What is a valuation?
A valuation is an assessment of the amount a property would sell for on a particular date.
2018 is a revaluation year
As required by the Victorian Government, all properties in Cardinia Shire were revalued in 2018. Your property’s valuation for 2018–19 is set at its market value as at 1 January 2018.
Properties in Cardinia Shire increased in value by an average of 18.48% from 2016 to 2018.
Revaluation of your property does not increase the total amount of rate revenue we collect. Instead, it determines the proportion of rates you need to pay relative to other property owners.
How is my property's value worked out?
All valuations are conducted by independent valuers in accordance with Valuation Best Practice Specifications
Like most Victorian councils, we use a property's Capital Improved Value (CIV) (CIV) to calculate the rates payable. To work out a property’s CIV, the valuers analyse property sales and rental data trends as well as factors including a property’s location, land and building size, and the age and condition of buildings.
The property's CIV is then used to calculate the rates payable on that property, as well as the variable charge component of the Fire Services Property Levy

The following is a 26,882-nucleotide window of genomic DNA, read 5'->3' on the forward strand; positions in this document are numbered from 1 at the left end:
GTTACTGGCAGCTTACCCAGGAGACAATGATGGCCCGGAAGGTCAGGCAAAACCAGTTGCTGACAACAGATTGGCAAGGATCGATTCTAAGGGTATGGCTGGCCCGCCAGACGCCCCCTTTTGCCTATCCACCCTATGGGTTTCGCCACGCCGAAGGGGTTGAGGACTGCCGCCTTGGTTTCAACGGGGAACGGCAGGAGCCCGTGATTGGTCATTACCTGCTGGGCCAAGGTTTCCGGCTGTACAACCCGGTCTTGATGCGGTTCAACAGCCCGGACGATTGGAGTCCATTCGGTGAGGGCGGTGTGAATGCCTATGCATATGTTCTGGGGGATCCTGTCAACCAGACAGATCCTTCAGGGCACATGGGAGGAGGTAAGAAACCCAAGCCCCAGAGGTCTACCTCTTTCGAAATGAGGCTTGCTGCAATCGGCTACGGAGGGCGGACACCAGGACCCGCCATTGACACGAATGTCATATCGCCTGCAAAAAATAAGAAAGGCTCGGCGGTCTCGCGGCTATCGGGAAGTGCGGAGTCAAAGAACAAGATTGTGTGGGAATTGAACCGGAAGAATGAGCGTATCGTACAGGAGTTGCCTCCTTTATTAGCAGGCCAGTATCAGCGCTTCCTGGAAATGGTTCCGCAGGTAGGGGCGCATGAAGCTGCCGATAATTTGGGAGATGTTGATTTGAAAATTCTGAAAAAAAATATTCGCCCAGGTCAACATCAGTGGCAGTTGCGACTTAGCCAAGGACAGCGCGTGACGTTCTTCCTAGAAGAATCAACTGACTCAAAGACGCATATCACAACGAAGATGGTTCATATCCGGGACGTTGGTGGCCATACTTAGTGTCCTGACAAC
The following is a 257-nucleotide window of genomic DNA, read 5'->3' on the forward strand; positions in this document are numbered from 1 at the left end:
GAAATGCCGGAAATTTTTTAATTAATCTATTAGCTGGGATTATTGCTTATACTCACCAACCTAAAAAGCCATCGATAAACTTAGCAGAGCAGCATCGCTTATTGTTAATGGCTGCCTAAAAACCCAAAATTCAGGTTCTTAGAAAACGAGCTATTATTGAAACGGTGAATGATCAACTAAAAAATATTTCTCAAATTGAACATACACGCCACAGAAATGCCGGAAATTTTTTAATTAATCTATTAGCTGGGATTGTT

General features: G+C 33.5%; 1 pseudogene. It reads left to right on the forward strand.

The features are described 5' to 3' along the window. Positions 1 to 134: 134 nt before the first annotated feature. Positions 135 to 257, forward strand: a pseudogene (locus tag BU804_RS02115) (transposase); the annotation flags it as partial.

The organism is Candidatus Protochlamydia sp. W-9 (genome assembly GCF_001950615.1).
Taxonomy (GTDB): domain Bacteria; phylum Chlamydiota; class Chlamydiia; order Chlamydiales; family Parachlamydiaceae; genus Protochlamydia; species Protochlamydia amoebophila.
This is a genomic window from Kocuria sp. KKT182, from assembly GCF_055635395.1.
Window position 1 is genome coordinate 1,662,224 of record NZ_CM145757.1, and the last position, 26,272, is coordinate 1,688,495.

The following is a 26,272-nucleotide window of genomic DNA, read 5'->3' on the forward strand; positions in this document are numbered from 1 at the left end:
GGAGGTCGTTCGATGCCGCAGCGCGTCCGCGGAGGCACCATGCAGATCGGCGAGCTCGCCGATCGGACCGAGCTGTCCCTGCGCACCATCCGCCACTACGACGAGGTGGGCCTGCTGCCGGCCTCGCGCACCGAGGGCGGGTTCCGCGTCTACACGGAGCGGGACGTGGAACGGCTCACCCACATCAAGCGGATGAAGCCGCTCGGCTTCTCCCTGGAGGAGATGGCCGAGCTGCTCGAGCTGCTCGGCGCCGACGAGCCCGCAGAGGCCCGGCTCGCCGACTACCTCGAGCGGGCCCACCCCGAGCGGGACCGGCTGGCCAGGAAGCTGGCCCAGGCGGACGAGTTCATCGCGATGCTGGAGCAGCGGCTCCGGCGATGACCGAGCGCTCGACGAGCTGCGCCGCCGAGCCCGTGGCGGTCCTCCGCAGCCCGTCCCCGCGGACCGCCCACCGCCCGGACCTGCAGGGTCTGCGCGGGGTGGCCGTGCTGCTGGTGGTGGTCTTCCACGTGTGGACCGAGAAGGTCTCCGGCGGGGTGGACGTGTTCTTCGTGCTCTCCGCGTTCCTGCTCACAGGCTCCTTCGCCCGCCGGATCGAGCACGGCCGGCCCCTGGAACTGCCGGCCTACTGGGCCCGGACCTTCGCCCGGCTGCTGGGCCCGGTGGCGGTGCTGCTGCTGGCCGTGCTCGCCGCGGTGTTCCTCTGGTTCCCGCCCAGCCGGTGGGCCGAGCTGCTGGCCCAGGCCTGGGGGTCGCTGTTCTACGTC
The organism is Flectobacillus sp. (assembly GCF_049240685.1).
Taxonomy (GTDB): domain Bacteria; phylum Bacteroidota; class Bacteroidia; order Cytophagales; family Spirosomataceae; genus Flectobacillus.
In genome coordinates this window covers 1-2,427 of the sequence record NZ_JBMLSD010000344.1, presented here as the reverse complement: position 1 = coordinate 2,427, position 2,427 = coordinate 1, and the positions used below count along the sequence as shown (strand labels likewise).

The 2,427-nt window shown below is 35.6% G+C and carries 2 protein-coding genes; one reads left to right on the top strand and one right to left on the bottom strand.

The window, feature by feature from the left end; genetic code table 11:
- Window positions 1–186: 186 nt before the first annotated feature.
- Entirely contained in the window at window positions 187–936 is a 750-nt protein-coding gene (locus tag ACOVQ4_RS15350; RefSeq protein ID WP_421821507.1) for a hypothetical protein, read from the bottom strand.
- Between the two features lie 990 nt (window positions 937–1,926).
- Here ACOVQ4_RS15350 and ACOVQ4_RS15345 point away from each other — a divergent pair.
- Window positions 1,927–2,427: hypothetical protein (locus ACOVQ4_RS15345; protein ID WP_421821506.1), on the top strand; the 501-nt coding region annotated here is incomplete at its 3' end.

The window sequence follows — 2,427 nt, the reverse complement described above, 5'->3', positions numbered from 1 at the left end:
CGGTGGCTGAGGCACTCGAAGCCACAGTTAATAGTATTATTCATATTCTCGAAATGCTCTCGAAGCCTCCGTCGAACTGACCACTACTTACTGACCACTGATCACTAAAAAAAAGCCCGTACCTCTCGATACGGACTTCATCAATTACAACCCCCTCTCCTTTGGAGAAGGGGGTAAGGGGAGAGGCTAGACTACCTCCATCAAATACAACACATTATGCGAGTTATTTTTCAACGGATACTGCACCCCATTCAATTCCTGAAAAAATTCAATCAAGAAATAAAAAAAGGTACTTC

For more information on 2018 valuations visit the Department of Environment, Land, Water and Planning website
What is an Australian Valuation Property Classification Code?
Our contract valuers have assigned an Australian Valuation Property Classification Code (AVPCC) to your property, according to how your land is used. In accordance with the Fire Services Property Levy Act 2012, the AVPCC is used to determine your property's land use classification. The AVPCC and land use description assigned to your property are shown on your rates notice, just below the property details.
Objecting to your property's valuation
If you do not agree with your property's valuation, you can lodge an objection within 60 days of the issue date of your rates notice or supplementary rates notice (in accordance with the Valuation of Land Act 1960) or before Friday 26 October 2018.
The objection must be on the correct form.
Even if you are planning to make an objection, you still need to pay your rates instalments by their due dates, otherwise you may be charged interest.
Objections will be considered in accordance with the Act. If you object and are not satisfied with the outcome, you can take the matter to VCAT